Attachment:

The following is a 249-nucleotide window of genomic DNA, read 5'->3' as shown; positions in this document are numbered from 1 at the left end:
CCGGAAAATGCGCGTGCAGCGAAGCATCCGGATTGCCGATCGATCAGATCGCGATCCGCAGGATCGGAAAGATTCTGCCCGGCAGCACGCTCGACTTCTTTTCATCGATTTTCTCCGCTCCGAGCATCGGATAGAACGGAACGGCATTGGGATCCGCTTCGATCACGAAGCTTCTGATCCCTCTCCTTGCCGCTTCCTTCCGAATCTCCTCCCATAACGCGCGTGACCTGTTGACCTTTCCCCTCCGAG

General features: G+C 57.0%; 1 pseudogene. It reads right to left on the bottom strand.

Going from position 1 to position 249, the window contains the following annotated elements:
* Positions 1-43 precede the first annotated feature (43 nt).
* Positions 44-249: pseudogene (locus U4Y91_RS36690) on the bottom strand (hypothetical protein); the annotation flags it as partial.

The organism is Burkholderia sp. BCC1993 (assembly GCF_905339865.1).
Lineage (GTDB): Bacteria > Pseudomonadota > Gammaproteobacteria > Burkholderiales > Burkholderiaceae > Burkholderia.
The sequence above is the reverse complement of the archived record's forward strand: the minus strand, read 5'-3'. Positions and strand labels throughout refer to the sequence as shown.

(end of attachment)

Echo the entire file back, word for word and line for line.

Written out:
The following is a 249-nucleotide window of genomic DNA, read 5'->3' as shown; positions in this document are numbered from 1 at the left end:
CCGGAAAATGCGCGTGCAGCGAAGCATCCGGATTGCCGATCGATCAGATCGCGATCCGCAGGATCGGAAAGATTCTGCCCGGCAGCACGCTCGACTTCTTTTCATCGATTTTCTCCGCTCCGAGCATCGGATAGAACGGAACGGCATTGGGATCCGCTTCGATCACGAAGCTTCTGATCCCTCTCCTTGCCGCTTCCTTCCGAATCTCCTCCCATAACGCGCGTGACCTGTTGACCTTTCCCCTCCGAG

General features: G+C 57.0%; 1 pseudogene. It reads right to left on the bottom strand.

Going from position 1 to position 249, the window contains the following annotated elements:
* Positions 1-43 precede the first annotated feature (43 nt).
* Positions 44-249: pseudogene (locus U4Y91_RS36690) on the bottom strand (hypothetical protein); the annotation flags it as partial.

The organism is Burkholderia sp. BCC1993 (assembly GCF_905339865.1).
Lineage (GTDB): Bacteria > Pseudomonadota > Gammaproteobacteria > Burkholderiales > Burkholderiaceae > Burkholderia.
The sequence above is the reverse complement of the archived record's forward strand: the minus strand, read 5'-3'. Positions and strand labels throughout refer to the sequence as shown.